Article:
Dietary isoflavones alter regulatory behaviors, metabolic hormones and neuroendocrine function in Long-Evans male rats
© Lephart et al; licensee BioMed Central Ltd. 2004
Received: 04 October 2004
Accepted: 23 December 2004
Published: 23 December 2004
Phytoestrogens derived from soy foods (or isoflavones) have received prevalent usage due to their 'health benefits' of decreasing: a) age-related diseases, b) hormone-dependent cancers and c) postmenopausal symptoms. However, little is known about the influence of dietary phytoestrogens on regulatory behaviors, such as food and water intake, metabolic hormones and neuroendocrine parameters. This study examined important hormonal and metabolic health issues by testing the hypotheses that dietary soy-derived isoflavones influence: 1) body weight and adipose deposition, 2) food and water intake, 3) metabolic hormones (i.e., leptin, insulin, T3 and glucose levels), 4) brain neuropeptide Y (NPY) levels, 5) heat production [in brown adipose tissue (BAT) quantifying uncoupling protein (UCP-1) mRNA levels] and 6) core body temperature.
This was accomplished by conducting longitudinal studies where male Long-Evans rats were exposed (from conception to time of testing or tissue collection) to a diet rich in isoflavones (at 600 micrograms/gram of diet or 600 ppm) vs. a diet low in isoflavones (at approximately 10–15 micrograms/gram of diet or 10–15 ppm). Body, white adipose tissue and food intake were measured in grams and water intake in milliliters. The hormones (leptin, insulin, T3, glucose and NPY) were quantified by radioimmunoassays (RIA). BAT UCP-1 mRNA levels were quantified by PCR and polyacrylamide gel electrophoresis while core body temperatures were recorded by radio telemetry. The data were tested by analysis of variance (ANOVA) (or where appropriate by repeated measures).
Body and adipose tissue weights were decreased in Phyto-600 vs. Phyto-free fed rats. Food and water intake was greater in Phyto-600 animals, that displayed higher hypothalamic (NPY) concentrations, but lower plasma leptin and insulin levels, vs. Phyto-free fed males. Higher thyroid levels (and a tendency for higher glucose levels) and increased uncoupling protein (UCP-1) mRNA levels in brown adipose tissue (BAT) were seen in Phyto-600 fed males. However, decreased core body temperature was recorded in these same animals compared to Phyto-free fed animals.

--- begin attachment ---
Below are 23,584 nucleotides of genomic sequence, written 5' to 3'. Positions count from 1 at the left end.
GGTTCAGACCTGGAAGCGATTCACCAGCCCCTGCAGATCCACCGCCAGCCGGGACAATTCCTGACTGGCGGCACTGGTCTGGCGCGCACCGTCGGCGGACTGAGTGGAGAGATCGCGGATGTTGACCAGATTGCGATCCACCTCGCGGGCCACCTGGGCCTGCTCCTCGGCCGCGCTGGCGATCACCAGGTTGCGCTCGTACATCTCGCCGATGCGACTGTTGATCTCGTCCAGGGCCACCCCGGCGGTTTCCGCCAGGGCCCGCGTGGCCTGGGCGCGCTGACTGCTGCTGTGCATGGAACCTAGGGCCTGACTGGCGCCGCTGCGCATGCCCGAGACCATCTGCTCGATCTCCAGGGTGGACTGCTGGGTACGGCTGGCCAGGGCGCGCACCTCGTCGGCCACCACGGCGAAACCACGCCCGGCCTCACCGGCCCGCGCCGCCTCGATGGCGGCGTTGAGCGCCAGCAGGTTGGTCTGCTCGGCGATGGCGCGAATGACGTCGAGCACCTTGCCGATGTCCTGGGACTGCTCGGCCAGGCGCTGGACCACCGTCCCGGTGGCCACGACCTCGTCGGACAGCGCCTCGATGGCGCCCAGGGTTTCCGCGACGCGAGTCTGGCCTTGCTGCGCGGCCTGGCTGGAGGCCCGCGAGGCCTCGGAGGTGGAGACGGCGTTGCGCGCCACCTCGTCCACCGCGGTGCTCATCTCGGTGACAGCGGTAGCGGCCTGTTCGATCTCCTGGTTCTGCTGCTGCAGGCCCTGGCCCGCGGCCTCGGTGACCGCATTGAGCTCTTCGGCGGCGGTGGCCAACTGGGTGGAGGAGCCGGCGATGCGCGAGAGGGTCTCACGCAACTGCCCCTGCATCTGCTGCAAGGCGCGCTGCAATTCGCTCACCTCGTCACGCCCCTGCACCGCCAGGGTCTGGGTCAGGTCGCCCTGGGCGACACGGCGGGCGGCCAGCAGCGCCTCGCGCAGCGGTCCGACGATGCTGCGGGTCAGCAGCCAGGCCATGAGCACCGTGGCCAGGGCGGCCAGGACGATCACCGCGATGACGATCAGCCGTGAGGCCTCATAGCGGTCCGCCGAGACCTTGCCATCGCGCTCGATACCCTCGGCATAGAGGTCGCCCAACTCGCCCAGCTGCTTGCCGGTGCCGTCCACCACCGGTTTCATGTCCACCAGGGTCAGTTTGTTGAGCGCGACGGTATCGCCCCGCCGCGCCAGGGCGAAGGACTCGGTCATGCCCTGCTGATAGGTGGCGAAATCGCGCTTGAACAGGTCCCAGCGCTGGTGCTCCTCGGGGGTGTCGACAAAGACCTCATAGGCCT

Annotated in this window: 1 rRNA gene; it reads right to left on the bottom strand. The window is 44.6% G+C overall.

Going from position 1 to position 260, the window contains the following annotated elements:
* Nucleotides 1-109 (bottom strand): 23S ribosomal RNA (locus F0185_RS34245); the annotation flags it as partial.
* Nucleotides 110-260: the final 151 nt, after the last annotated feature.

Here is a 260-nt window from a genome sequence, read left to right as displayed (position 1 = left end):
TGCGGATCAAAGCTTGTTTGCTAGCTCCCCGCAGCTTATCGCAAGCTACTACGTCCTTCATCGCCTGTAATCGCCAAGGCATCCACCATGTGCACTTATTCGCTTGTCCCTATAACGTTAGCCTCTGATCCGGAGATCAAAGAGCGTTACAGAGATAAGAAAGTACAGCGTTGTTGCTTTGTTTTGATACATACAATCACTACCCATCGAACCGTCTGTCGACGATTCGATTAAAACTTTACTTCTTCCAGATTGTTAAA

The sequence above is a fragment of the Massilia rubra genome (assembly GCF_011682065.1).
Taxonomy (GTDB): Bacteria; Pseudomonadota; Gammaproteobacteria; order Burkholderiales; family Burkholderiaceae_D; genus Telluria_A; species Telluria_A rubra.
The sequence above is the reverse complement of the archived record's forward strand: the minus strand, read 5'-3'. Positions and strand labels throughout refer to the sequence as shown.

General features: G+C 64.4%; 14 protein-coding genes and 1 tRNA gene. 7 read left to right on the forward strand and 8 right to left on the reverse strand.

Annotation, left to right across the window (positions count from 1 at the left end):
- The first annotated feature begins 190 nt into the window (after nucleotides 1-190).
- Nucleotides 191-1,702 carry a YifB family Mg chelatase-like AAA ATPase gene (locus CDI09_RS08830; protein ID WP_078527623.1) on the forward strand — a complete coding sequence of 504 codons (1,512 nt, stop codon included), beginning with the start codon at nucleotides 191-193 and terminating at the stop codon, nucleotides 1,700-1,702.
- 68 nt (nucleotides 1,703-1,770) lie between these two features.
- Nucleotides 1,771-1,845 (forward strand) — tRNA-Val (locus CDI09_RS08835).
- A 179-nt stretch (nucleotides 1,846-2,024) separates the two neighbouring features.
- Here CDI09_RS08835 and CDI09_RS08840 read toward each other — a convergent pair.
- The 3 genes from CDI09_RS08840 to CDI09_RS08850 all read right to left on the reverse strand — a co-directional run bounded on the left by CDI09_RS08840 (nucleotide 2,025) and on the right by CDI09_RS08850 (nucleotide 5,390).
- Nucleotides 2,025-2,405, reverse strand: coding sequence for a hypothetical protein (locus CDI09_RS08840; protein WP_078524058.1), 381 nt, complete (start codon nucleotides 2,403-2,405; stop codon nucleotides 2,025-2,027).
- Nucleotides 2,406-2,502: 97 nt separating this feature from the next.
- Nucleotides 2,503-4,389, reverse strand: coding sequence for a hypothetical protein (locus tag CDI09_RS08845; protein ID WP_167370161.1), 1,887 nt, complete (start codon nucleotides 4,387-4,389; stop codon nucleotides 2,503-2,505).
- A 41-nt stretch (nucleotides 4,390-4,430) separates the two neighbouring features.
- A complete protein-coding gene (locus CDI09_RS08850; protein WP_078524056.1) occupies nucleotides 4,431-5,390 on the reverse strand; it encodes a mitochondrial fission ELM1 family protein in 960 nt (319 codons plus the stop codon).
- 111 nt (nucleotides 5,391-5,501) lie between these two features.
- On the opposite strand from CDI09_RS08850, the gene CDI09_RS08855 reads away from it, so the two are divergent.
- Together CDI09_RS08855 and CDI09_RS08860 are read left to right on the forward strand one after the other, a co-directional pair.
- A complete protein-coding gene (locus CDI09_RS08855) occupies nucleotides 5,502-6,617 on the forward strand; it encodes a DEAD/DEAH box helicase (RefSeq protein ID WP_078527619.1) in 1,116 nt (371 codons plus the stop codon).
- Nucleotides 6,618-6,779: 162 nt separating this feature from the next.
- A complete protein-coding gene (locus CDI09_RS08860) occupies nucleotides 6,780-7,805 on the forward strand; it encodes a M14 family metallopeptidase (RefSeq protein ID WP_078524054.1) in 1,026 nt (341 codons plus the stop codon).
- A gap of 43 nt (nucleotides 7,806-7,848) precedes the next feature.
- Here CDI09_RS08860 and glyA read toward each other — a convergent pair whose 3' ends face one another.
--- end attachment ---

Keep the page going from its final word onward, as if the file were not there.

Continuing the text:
This study demonstrates that consumption of a soy-based (isoflavone-rich) diet, significantly alters several parameters involved in maintaining body homeostatic balance, energy expenditure, feeding behavior, hormonal, metabolic and neuroendocrine function in male rats.
Some phytochemicals are considered to be endocrine disrupters that mimic or modulate the physiological effects of steroid hormones, especially that of estrogens [1, 2]. Of all estrogenic endocrine disrupters examined thus far, phytoestrogens have been extensively studied [1–6].
Phytoestrogens represent hundreds of molecules possessing non-steroidal, diphenolic structures found in many plants (e.g. fruits, vegetables, legumes, whole-grain and especially soy food products) that have similar chemical and structural properties to those of estrogens [1–4]. There are three main classifications of phytoestrogens: 1) isoflavones (derived principally from soybeans), 2) lignans (found in flaxseed in large quantities) and 3) coumestans (derived from sprouting plants like alfalfa) [2–6].
Of these three main classifications, human consumption of isoflavones has the largest impact due to its availability and variety in food products containing soy. Furthermore, the phytoestrogens principally derived from soy foods have received prevalent usage due to their 'health benefits' of decreasing: a) age-related diseases (cardiovascular & osteoporosis), b) hormone-dependent cancers (e.g. breast & prostate) and c) postmenopausal symptoms [2–6]. However, little is known about the influence of dietary (soy-derived) phytoestrogens on neuroendocrine, hormone and metabolic parameters. In spite of this fact, the Food and Drug Administration (FDA) in the United States in October of 1999 authorized the use of-on food labels- the health claim that: soy protein can reduce the risk of coronary heart disease by lowering blood cholesterol levels (when included in a diet low in saturated fat and cholesterol) .
The purpose of this study was to examine, in a comprehensive manner, important hormonal and metabolic health issues by testing the hypotheses that dietary soy-derived phytoestrogens influence: 1) body weight and adipose deposition, 2) food and water intake, 3) metabolic hormones (i.e., leptin, insulin, T3 and glucose levels), 4) brain neuropeptide Y (NPY) levels, 5) heat production [in brown adipose tissue (BAT) quantifying uncoupling protein (UCP-1) mRNA levels] and 6) core body temperature. This was accomplished by conducting longitudinal studies where male Long-Evans rats were exposed (from conception to time of testing or tissue collection) to a diet rich in phytoestrogens vs. a diet low in phytoestrogens.